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Weekend Recap: Apostles Today?

By May 5, 2014November 12th, 2014Blog Post

This weekend we covered Acts 1:12-26 in which Matthias is chosen to replace Judas as one of the 12 Apostles. In the sermon I mentioned the two reasons given in the text why they appointed another Apostle:

1) The significance of the number 12 – Jesus said 12 would sit on thrones in heaven and the typological comparison to the 12 tribes of Israel in the OT. (Matthew 19:28; Luke 22:29)

2) The simple fact that Judas had a job to do and they needed someone to replace him in order to do the work he was doing.

After the service I was asked whether or not apostles exist today, which is a common question that is debated in the church today. I want to add a little information here that hopefully will clarify this issue.

I believe the confusion exists between the two different senses in which the term “apostle” is used. The Greek word for “apostle” is ἀποστολή and it carries the meaning “one who is sent”.

In this first sense it simply refers to anyone who is sent for a specific mission. Paul uses the term  to refer to those he was sending with Titus for a specific mission in 1 Corinthians 8:23 and also of Epaphroditus in Philippians 2:25. So in this sense, anyone commissioned by the church or Jesus Christ himself for a specific task is an apostle.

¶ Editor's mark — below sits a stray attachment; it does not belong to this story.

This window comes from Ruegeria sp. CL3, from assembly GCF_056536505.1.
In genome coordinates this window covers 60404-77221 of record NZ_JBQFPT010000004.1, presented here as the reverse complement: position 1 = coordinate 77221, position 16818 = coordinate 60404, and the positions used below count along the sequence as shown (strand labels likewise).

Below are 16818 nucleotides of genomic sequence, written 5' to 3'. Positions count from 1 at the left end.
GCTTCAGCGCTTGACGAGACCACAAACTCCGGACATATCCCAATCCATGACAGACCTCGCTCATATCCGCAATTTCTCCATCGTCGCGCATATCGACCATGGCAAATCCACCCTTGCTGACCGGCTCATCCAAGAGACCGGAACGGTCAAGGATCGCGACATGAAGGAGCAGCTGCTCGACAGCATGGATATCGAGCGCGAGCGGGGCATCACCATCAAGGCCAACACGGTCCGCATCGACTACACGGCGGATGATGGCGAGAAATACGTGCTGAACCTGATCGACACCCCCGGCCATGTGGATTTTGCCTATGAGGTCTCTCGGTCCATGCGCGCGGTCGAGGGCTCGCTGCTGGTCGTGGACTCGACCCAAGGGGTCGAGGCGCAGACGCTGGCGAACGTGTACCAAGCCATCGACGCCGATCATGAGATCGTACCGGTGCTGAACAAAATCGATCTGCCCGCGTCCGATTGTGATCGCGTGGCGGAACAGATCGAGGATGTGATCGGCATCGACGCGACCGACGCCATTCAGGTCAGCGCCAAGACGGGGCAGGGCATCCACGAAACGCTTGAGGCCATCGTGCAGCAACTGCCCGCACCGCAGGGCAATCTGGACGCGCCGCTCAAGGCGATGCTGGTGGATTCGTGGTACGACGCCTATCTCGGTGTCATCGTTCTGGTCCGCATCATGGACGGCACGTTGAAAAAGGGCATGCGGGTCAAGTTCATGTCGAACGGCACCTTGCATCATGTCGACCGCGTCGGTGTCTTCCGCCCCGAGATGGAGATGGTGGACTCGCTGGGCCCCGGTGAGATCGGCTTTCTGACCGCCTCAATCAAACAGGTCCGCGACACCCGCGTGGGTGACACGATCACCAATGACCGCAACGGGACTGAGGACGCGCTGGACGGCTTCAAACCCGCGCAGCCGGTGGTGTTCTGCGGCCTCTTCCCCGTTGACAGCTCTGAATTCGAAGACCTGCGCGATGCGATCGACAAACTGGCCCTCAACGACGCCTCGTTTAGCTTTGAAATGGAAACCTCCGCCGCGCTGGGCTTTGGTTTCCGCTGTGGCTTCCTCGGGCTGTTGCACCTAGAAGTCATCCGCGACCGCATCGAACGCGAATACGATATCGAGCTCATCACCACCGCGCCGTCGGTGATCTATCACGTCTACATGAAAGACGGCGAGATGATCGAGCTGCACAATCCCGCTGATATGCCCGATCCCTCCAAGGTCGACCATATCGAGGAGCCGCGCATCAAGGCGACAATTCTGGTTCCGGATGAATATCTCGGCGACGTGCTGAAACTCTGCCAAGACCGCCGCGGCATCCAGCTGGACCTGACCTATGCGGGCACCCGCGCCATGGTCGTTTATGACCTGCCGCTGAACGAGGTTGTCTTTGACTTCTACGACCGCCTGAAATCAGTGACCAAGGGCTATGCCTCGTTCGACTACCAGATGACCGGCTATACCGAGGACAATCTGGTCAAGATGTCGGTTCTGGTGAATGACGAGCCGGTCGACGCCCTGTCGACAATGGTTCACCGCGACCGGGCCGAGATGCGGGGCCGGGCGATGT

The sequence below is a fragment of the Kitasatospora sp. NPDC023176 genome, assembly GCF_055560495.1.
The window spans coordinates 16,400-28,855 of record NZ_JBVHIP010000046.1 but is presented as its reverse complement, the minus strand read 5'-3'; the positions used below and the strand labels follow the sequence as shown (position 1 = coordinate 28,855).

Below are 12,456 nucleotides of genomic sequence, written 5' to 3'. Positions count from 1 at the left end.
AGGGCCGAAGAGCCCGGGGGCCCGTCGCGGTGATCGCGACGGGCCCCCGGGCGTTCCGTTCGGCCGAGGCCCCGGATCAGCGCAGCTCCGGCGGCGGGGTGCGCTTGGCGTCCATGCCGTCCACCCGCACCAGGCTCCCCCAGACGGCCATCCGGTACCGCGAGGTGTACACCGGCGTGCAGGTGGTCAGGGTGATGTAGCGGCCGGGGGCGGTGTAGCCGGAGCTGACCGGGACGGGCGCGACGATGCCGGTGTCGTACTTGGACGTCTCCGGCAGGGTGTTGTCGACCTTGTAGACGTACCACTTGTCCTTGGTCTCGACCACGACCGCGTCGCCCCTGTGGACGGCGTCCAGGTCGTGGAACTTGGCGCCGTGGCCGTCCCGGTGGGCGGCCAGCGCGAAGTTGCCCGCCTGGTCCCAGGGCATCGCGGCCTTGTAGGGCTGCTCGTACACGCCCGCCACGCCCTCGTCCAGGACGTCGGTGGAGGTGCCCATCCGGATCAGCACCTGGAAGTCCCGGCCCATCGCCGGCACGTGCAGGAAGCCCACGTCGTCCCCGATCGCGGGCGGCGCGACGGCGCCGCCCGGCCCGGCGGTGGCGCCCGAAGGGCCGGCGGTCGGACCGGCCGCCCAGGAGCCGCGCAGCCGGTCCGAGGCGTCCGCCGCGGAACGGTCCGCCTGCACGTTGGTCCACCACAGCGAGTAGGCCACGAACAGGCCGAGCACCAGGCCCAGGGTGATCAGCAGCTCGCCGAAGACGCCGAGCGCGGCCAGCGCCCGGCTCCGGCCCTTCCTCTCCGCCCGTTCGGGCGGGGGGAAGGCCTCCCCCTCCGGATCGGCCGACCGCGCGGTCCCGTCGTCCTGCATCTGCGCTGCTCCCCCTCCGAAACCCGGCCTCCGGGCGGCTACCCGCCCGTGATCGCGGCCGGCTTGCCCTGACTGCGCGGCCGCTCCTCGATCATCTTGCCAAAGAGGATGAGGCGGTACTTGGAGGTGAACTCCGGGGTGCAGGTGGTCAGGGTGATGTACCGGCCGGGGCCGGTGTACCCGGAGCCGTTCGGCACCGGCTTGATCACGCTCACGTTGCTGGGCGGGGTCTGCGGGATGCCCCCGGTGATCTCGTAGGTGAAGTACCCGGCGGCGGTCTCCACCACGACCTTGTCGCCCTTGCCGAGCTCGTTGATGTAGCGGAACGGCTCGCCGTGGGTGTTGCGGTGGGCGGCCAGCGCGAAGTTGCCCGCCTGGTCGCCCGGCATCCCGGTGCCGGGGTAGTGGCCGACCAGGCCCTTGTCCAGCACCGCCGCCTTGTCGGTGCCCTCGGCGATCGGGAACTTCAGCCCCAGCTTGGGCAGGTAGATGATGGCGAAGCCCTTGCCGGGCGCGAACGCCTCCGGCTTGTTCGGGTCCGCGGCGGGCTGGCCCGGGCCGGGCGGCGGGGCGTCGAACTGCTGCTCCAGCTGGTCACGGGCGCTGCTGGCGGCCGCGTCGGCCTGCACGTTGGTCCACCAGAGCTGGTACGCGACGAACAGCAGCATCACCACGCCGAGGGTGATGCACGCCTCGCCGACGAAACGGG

The second sense is found the New Testament author’s use the term to refer to the exclusive group of 12 disciples that Jesus chose to be his closest followers – the 12 Apostles (capital “A”). This refers to the office of an apostle and carries with it certain designations:

1. Witnessing Jesus’ ministry from the time of his baptism until his resurrection and ascension (Acts 1:21-22)

2. Signs and wonders vindicate one’s true apostleship (2 Corinthians 12:12)

Despite not meeting designation #1 Paul often refers to himself as an apostle and includes himself as “one untimely born” among those to whom Jesus revealed himself  (1 Corinthians 15:8). What Paul seems to be saying here is that he carries the office of an apostle even though he was not among the original 12.

So the question is whether or not the office of apostleship exists in the church today. In the sense of the original 12 Apostles who witnessed Jesus’ life, death, resurrection and ascension – of course not. Yet, I do believe the gift of apostleship exists in the church today since it is included in the list of spiritual gifts in 1 Corinthians 12:28. Whether we call this individual a minister, pastor, missionary, or whatever, I believe God is still gifting individuals and sending them throughout the world and local communities to minister the gospel through preaching and miracles.